All tax money generated by wind towers, if privately owned, stays in the county. “Nicollet County gets nothing out of this, except perhaps a small per acre tax on the property that the turbines stand on,” Wendinger said.
Group members also questioned why the towers are proposed for Nicollet County, versus Brown County where New Ulm is located.According to the landowners, wind maps show that western Brown County has better wind than the area selected.
“Besides, there’s more prairie land there, and the farm sites are not as concentrated as here,” Jeff Franta said. “It’s likely that someone with grassland would welcome getting income from it.”
He went on, “We’re highly productive. We farm fenceline to fenceline on highly productive land.”
The group objected to New Ulm referring to the local acreage as “undeveloped land” in its negotiations.
“We call it ‘developed crop land.’ It’s developed in our eyes,” Franta said.
Placement of turbines on productive farm land could adversely affect the farming business, not only of the landowners on whose property they would be placed, but the neighbors as well.
Clete Goblirsch pointed to a number of agricultural concerns.
“Any time you take a big parcel and cut it up, you decrease efficiency. Putting these towers in would cause us to go from bigger to smaller parcels—while equipment is getting bigger. It would be inefficient for planting, spraying, harvesting, tilling. We don’t make just one pass. Farmers would have to drive around it seven times a year.”
The roads leading to each tower would break up the farm land even more. Equipment will have to be raised each time roads are crossed.
The proposed towers are spread out over a lot of acreage, another concern for landowners.
“They’re indiscriminately putting the towers here and there, rather than in a line like they are in most wind farms. The five towers are spread over three or four sections of land,” Goblirsch noted. “That’s not farmer friendly.”
Franta added, “They’re disrupting three landowners.”
The farms have been in family ownership for a long time—with at least one being a Century Farm.
“The Franta family was probably farming the land before New Ulm was even a city,” Dennis Franta commented.
The towers would also cause problems for the application of pesticides and herbicides.
“Aerial applicators can’t deal with multiple towers,” Goblirsch, who is a pilot as well as a farmer, noted.
“More aerial applications are being done every year—I see no indication of it being reduced. The test tower is even worse than the wind towers as pilots can’t see the guy wires.”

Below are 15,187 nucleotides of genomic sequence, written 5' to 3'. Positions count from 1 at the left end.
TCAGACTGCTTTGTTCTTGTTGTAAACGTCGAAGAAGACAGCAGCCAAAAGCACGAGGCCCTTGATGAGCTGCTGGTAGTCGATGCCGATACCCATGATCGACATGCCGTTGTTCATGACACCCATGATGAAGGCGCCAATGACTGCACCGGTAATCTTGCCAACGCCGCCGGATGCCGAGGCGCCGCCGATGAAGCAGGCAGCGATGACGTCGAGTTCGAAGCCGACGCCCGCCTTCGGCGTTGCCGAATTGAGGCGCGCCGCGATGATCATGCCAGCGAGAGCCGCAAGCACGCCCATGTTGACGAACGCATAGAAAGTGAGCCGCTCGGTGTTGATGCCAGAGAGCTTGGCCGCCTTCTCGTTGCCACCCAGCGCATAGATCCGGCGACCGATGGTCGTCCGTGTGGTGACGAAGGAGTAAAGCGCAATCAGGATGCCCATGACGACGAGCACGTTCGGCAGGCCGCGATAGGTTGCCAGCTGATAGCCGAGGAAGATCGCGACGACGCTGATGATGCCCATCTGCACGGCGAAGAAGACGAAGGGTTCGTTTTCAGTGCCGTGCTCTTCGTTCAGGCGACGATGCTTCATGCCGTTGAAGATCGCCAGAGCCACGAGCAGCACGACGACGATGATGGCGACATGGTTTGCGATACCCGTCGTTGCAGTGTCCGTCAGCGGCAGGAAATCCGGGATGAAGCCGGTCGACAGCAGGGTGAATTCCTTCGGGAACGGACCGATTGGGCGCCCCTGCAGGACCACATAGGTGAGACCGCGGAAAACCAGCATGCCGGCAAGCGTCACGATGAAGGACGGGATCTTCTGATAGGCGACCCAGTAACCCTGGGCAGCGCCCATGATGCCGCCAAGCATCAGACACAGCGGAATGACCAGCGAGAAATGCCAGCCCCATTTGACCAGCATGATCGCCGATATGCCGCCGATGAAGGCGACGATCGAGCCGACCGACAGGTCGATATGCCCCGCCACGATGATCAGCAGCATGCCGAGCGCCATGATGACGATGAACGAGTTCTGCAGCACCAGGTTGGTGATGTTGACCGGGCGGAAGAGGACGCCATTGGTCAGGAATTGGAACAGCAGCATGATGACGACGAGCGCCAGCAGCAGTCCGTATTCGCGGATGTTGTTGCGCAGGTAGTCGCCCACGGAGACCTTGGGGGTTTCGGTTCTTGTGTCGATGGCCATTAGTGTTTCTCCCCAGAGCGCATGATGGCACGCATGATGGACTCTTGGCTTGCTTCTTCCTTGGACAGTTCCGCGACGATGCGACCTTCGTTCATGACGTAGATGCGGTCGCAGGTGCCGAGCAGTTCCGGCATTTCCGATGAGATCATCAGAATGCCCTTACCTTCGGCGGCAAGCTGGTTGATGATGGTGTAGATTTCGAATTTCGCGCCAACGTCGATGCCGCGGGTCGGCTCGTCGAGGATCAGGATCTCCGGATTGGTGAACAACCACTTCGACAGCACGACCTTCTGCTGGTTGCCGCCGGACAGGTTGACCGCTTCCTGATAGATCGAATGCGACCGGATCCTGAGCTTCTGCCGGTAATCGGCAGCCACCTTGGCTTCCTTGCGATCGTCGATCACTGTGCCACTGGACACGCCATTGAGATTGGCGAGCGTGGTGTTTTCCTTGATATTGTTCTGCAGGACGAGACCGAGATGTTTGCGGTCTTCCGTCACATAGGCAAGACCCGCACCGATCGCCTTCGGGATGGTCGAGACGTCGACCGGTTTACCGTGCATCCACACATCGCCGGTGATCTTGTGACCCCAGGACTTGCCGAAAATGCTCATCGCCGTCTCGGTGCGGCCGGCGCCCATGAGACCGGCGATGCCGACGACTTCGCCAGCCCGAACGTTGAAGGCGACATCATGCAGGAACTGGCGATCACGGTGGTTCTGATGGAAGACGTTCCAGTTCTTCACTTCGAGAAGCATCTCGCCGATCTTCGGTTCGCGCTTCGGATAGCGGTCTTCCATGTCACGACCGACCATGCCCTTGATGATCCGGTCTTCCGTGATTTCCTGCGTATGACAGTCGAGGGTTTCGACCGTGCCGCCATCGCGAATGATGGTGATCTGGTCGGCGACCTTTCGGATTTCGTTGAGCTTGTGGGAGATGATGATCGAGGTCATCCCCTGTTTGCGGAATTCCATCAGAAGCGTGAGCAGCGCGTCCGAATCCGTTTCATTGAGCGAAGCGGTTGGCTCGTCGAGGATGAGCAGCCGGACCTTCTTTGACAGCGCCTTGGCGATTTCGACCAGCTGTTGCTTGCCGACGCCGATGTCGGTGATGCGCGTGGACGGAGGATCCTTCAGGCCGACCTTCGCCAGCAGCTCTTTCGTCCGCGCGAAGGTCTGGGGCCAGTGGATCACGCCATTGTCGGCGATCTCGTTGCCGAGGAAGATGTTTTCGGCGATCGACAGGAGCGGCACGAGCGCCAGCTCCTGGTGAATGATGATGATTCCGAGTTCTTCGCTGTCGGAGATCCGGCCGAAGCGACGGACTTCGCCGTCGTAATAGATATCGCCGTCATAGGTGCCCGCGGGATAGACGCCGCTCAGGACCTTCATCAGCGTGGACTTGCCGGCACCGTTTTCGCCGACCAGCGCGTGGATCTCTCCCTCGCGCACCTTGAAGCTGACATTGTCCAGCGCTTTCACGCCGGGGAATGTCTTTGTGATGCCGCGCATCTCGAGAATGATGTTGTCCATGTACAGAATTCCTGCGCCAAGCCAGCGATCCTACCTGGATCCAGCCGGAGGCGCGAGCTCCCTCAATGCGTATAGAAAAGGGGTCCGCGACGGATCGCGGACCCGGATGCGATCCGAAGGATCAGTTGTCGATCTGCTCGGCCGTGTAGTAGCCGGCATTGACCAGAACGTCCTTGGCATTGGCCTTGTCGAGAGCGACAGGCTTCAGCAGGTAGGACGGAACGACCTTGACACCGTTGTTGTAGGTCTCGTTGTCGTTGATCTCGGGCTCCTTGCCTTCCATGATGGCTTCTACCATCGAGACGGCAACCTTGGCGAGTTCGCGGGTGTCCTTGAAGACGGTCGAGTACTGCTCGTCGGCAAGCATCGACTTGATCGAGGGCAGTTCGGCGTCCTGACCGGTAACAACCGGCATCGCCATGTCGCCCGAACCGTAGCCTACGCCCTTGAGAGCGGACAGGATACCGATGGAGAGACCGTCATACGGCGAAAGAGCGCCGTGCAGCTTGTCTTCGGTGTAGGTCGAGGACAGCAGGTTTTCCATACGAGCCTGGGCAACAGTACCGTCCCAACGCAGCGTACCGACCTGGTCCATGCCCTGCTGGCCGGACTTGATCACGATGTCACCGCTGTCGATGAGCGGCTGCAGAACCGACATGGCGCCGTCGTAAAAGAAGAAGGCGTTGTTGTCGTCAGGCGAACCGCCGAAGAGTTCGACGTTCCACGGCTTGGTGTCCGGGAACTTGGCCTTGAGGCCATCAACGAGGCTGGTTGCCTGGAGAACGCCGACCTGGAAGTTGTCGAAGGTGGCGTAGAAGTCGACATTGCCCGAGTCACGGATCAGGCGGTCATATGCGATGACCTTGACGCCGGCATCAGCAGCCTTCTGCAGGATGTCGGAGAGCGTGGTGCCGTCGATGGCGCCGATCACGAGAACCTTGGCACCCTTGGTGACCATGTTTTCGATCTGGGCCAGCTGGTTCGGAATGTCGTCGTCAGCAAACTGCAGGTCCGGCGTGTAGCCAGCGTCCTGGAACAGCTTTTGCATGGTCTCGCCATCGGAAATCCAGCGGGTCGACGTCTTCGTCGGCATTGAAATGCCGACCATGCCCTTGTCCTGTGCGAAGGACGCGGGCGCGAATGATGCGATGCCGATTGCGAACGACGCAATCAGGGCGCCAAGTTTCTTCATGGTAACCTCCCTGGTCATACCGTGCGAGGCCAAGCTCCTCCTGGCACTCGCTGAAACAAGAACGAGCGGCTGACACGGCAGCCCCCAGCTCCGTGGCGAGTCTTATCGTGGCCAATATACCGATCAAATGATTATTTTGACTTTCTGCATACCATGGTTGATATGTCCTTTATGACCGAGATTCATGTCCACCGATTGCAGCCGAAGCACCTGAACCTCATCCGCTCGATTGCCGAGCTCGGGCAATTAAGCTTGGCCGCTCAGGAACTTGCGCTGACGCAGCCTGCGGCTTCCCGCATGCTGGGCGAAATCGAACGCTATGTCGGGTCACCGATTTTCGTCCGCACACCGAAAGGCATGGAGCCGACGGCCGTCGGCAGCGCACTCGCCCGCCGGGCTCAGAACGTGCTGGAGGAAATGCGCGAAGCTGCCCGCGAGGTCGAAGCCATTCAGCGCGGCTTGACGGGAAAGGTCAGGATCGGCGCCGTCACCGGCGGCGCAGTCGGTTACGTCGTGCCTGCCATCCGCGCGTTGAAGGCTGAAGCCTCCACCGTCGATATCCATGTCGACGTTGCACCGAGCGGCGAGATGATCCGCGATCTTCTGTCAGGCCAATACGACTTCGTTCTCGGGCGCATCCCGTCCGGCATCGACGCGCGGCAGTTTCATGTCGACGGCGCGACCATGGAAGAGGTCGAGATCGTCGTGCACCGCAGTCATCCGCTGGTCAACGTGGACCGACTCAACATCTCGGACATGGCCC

In a related matter, group members related that they have learned that many air ambulances won’t land in areas with dense towers, especially at night.
“They need a big area to maneuver. Where are they going to land if we need an air ambulance?” Goblirsch asked.
County and township roads are another concern. While the PUC has stated that it will restore the roads after construction is complete, area residents question who will fix the roads when heavy equipment has to be brought in to do turbine repair.
Another traffic concern is that the turbines would be a tourist attraction, putting many more vehicles on the rural roads, and interfering with machinery movement and causing safety problems.
Reinhart brought up another area of concern.
“There are a lot of health concerns. It affects everybody who lives there. People living in turbine areas have sleep problems, headaches, nausea, depression, and many other problems. The low-frequency noise causes insomnia.”
Franta added, “Our population is very close to where the towers would be. We’re very concerned about it."
Reinhart and fiance Scott Schwab would likely be within three blocks from a proposed tower.
“The flicker/shutter effect as the blades going by can cause equilibrium problems. The shutter effect is seen up to a mile or two away,” Reinhart noted.
“The noise has to be 50 decibels at night, but can be exceeded a certain percent of the time. Fifty-decibels is like a refrigerator or air conditioner running next to your bed. It’s not a steady sound, either. There’s a pulse to it.”
Another concern is that the blades can throw off ice during cold weather, and could cause injury.
“We live in the country for a reason,” Reinhart emphasized.
The local landowners emphasized that they are not against wind energy, but that turbines should be placed in a more suitable location.
“We are fully aware that New Ulm has several other options for acquiring wind energy as a power source for the city. We have consulted with several wind farm experts and they suggest that a project of this magnitude is at a very high risk of not being successful and could place a great financial burden on area tax payers,” the group noted in its petition.
“If this goes through, it’s precedent setting,” Franta said. “No city of this size has ever done this before. It’s usually done by a group.”
Altmann added, “We are for wind energy, just not in such a heavily populated area.”
“It’s the food versus fuel argument. There’s a place for wind turbines and a place for corn and beans. There is land available in Brown County that’s more suitable for turbines,” Goblirsch stated.
While distance may be argued as a deterrent to a western Brown County location, Goblirsch pointed to data supplied by former Secretary of Agriculture Jim Nichols, now manager of a wind turbine farm on the Buffalo Ridge.
While the industry commonly cites a two-percent loss in the electrical power grid, one percent of that is basically lost through transformers. Only one percent is lost is transfer of power up to 1,000 miles—so the loss from western Brown County to New Ulm would likely be no greater than from Lafayette Township.
This story ran September 11, 2008.
Here's the Update:
What New Ulm has to look forward to:
Photo: Farmhouse in one of the PSC approved industrial wind farms in Fond du Lac County, Winter 2009 Setback of 1000 feet.
New Ulm in 1870